Friday, December 29, 2006

Dueling reviews

One of the last seminars I took in grad school was by Margery Wolf, who wrote a somewhat-famous book on postmodern critiques of ethnographic research, whereby seemingly obvious and objective observations are interpreted, re-imagined, and disseminated through the particular biases of different observers. (See? Too much graduate school education affords one the ability to spew theoretical vocabulary with the best of them.)


I felt a bit like one such observer this morning, as I was bounced back and forth between two competing print reviews of Miss Potter, which opened this weekend in Los Angeles.


A couple weeks ago, I attended a SAG pre-screening with a Q&A by Christopher Noonan, Renée Zellweger, and Emily Watson. Frankly, I enjoyed this movie, and recommended it to my friends, even though biopics tend to bring out the notoriously fickle reviewer in all of us (i.e., “Did so-and-so really do that?” “Did people dress/act/speak like that?”).


Two reviewers - Carina Chocano in the LA Times, and Ella Taylor in the LA Weekly – obviously had their own list of fickle points to hit after viewing the movie.


For instance, gripes about Renée Zellweger:


LA Times

“Thirty-six and unmarried in 1902 (though, unaccountably, the movie makes her 32 the year she published "The Tale of Peter Rabbit," because, let's face it, nobody wants to see a movie about a 36-year-old spinster, there are limits)…”


LA Weekly

“Bronzed and russet all over, with quaintly autumnal production design to match, Zellweger’s Beatrix bustles about, flashing the Zellweger sour-lemons smile, dispensing maidenly charm and no-nonsense practicality as she shepherds her little tales from soup to nuts….”


And, the acting abilities of Ewan McGregor:


LA Times

“Still, the movie is redeemed by excellent performances. McGregor, in particular, lights up the film, and in her scenes with him… His Norman is a pure, puppyish innocent with a bounding enthusiasm for Potter's work.”


LA Weekly

“Smiling nervously as if not to unseat the mustache precariously affixed to his upper lip, this Mr. McGregor does nothing to convince us that the pallid swain is the love of Beatrix’s life….”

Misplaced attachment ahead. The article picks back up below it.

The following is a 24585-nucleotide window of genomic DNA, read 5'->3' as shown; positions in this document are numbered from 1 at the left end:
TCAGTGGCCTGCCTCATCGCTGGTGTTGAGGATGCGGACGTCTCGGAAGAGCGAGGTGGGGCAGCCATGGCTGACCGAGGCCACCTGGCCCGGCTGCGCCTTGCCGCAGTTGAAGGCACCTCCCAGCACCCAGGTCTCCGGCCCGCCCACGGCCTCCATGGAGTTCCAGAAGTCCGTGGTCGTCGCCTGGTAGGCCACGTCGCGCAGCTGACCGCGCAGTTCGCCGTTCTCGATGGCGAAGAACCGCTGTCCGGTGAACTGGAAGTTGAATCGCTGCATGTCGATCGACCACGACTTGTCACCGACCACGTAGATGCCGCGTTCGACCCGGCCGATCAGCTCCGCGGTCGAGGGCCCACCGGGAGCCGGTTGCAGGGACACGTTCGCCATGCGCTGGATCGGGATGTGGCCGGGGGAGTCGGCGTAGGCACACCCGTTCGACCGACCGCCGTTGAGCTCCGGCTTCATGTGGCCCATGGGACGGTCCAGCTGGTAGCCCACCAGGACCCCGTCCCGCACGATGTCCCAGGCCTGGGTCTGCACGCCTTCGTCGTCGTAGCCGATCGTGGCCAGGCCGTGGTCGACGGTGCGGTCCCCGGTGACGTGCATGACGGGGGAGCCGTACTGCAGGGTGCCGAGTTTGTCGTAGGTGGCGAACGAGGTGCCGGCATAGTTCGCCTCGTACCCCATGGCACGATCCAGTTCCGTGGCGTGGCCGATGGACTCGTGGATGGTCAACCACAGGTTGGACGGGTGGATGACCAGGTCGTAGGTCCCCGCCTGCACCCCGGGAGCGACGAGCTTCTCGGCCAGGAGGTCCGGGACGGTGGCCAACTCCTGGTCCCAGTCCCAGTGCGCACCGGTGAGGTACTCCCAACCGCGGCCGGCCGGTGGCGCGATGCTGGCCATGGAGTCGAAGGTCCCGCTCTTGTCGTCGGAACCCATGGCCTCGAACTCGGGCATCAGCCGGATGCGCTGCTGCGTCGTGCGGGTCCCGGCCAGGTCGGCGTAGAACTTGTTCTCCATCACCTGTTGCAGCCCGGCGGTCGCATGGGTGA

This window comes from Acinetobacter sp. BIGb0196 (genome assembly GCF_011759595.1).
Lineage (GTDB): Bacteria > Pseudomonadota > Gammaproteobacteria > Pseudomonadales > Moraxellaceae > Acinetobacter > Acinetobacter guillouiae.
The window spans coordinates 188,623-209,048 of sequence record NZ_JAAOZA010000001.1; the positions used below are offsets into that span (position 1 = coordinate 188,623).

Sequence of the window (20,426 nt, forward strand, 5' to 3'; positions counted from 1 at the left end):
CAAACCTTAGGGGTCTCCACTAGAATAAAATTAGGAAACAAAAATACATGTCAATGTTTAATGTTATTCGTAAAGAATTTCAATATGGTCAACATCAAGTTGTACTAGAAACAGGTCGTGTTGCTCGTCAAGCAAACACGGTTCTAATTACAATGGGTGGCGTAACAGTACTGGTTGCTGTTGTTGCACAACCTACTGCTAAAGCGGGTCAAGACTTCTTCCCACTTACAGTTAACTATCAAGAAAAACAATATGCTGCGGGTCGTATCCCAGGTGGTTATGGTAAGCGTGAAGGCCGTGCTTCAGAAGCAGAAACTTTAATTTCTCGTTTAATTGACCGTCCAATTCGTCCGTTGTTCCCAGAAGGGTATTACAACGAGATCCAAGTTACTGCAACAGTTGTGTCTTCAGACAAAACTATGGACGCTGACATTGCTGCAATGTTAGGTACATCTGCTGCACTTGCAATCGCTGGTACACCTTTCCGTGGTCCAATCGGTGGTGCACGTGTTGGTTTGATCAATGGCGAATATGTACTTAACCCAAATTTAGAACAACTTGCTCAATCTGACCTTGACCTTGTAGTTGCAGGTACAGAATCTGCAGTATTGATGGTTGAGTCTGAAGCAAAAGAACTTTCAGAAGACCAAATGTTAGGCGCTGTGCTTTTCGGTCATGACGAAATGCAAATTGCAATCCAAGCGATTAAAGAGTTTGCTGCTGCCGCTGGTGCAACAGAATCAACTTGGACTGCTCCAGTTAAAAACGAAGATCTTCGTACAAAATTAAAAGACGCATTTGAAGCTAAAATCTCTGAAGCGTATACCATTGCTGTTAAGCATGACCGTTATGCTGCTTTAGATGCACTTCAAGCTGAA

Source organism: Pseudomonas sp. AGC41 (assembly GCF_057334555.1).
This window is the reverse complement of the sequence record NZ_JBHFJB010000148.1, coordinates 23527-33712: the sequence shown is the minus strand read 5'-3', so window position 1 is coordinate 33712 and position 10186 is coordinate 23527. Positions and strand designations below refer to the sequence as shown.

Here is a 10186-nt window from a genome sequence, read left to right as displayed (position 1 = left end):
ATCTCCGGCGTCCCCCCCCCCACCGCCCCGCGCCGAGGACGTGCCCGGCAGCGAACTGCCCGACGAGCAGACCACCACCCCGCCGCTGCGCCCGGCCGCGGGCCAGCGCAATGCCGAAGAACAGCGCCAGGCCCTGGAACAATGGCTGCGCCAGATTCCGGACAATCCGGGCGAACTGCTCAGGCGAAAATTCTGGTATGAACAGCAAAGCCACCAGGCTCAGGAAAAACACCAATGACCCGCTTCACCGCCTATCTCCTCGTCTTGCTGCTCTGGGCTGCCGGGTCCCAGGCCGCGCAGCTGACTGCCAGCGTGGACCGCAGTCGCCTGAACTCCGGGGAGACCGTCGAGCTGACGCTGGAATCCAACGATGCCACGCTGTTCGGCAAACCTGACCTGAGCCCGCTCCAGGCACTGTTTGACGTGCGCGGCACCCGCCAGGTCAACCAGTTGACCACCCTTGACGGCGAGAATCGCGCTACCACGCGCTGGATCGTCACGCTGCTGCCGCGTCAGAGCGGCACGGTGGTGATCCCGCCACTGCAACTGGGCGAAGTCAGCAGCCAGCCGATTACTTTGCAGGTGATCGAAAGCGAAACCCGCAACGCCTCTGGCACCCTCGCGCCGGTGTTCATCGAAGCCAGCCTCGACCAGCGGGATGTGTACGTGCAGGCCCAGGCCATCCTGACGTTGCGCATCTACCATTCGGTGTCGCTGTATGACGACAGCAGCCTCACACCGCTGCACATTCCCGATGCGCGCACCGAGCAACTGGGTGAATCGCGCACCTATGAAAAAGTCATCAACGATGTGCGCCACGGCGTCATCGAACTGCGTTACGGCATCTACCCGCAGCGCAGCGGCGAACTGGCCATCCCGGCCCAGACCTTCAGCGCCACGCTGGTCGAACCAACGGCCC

Take a read yourself, and perhaps even see the movie, then make up your mind.


On the other hand, I think Ella Taylor had her own Xmas wish-list for this end-of-year movie:


“Unfortunately for her, she has Emily Watson at her elbow, acting up a storm as the independent sister of Potter’s doomed fiancé. Which had me wishing the two actresses would either trade places and have done with it, or run with the promisingly homoerotic current that courses through most close same-sex friendships of that period.”


Oh, well. It is the LA Weekly that has all those costly-per-minute phone numbers listed in the back pages.

1 comment:

JCW said...

I'll confess, that not only am I looking forward to this film, I am predisposed to like it. There's just something likable about Zellweger on film... for all I know she's a neurotic bitch in her personal life, but on film I just want to cuddle up with her.

Luckily for me, I am not well versed on the real life of Miss Potter, so as long as the accent is consistent (Always a sticking point for me) I expect I'll enjoy the film.

Funny, Emily Watson plays sister of the fiance... In my mind, I've seen her in a sister role with Zellweger for a few years now, based mostly on a certain physical resemblance. Neither one a beauty, both capable of projecting beauty on screen. A rare-ish quality.

Glad you liked it - makes me look forward to it all the more.